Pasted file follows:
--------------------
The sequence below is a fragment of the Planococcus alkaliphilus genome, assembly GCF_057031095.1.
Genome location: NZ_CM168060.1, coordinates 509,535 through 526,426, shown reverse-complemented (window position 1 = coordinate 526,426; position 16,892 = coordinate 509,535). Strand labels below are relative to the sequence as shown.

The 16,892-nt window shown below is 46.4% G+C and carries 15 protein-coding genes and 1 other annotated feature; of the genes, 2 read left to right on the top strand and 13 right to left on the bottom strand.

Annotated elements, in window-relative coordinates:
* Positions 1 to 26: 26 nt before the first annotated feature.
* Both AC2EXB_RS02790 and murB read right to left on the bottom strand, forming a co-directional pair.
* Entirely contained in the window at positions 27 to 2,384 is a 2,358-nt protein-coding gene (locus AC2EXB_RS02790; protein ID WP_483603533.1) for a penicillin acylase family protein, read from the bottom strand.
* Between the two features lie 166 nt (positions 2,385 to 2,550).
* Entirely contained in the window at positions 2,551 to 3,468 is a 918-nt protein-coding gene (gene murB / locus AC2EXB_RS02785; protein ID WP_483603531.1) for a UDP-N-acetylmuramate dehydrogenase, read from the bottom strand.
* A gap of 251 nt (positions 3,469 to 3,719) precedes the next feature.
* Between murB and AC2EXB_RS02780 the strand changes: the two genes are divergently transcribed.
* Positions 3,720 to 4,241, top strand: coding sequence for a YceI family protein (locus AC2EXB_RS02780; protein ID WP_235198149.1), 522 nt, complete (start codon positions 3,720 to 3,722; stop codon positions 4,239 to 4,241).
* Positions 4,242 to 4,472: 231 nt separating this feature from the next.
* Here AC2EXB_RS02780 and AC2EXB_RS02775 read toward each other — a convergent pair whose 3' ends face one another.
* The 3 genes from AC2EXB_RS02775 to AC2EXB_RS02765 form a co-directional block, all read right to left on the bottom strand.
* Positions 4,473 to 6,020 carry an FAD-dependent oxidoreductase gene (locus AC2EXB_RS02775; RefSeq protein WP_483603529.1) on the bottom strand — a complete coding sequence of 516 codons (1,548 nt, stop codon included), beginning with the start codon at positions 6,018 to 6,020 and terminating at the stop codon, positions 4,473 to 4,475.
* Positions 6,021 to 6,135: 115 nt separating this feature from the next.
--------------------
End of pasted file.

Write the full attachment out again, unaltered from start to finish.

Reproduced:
The sequence below is a fragment of the Planococcus alkaliphilus genome, assembly GCF_057031095.1.
Genome location: NZ_CM168060.1, coordinates 509,535 through 526,426, shown reverse-complemented (window position 1 = coordinate 526,426; position 16,892 = coordinate 509,535). Strand labels below are relative to the sequence as shown.

The 16,892-nt window shown below is 46.4% G+C and carries 15 protein-coding genes and 1 other annotated feature; of the genes, 2 read left to right on the top strand and 13 right to left on the bottom strand.

Annotated elements, in window-relative coordinates:
* Positions 1 to 26: 26 nt before the first annotated feature.
* Both AC2EXB_RS02790 and murB read right to left on the bottom strand, forming a co-directional pair.
* Entirely contained in the window at positions 27 to 2,384 is a 2,358-nt protein-coding gene (locus AC2EXB_RS02790; protein ID WP_483603533.1) for a penicillin acylase family protein, read from the bottom strand.
* Between the two features lie 166 nt (positions 2,385 to 2,550).
* Entirely contained in the window at positions 2,551 to 3,468 is a 918-nt protein-coding gene (gene murB / locus AC2EXB_RS02785; protein ID WP_483603531.1) for a UDP-N-acetylmuramate dehydrogenase, read from the bottom strand.
* A gap of 251 nt (positions 3,469 to 3,719) precedes the next feature.
* Between murB and AC2EXB_RS02780 the strand changes: the two genes are divergently transcribed.
* Positions 3,720 to 4,241, top strand: coding sequence for a YceI family protein (locus AC2EXB_RS02780; protein ID WP_235198149.1), 522 nt, complete (start codon positions 3,720 to 3,722; stop codon positions 4,239 to 4,241).
* Positions 4,242 to 4,472: 231 nt separating this feature from the next.
* Here AC2EXB_RS02780 and AC2EXB_RS02775 read toward each other — a convergent pair whose 3' ends face one another.
* The 3 genes from AC2EXB_RS02775 to AC2EXB_RS02765 form a co-directional block, all read right to left on the bottom strand.
* Positions 4,473 to 6,020 carry an FAD-dependent oxidoreductase gene (locus AC2EXB_RS02775; RefSeq protein WP_483603529.1) on the bottom strand — a complete coding sequence of 516 codons (1,548 nt, stop codon included), beginning with the start codon at positions 6,018 to 6,020 and terminating at the stop codon, positions 4,473 to 4,475.
* Positions 6,021 to 6,135: 115 nt separating this feature from the next.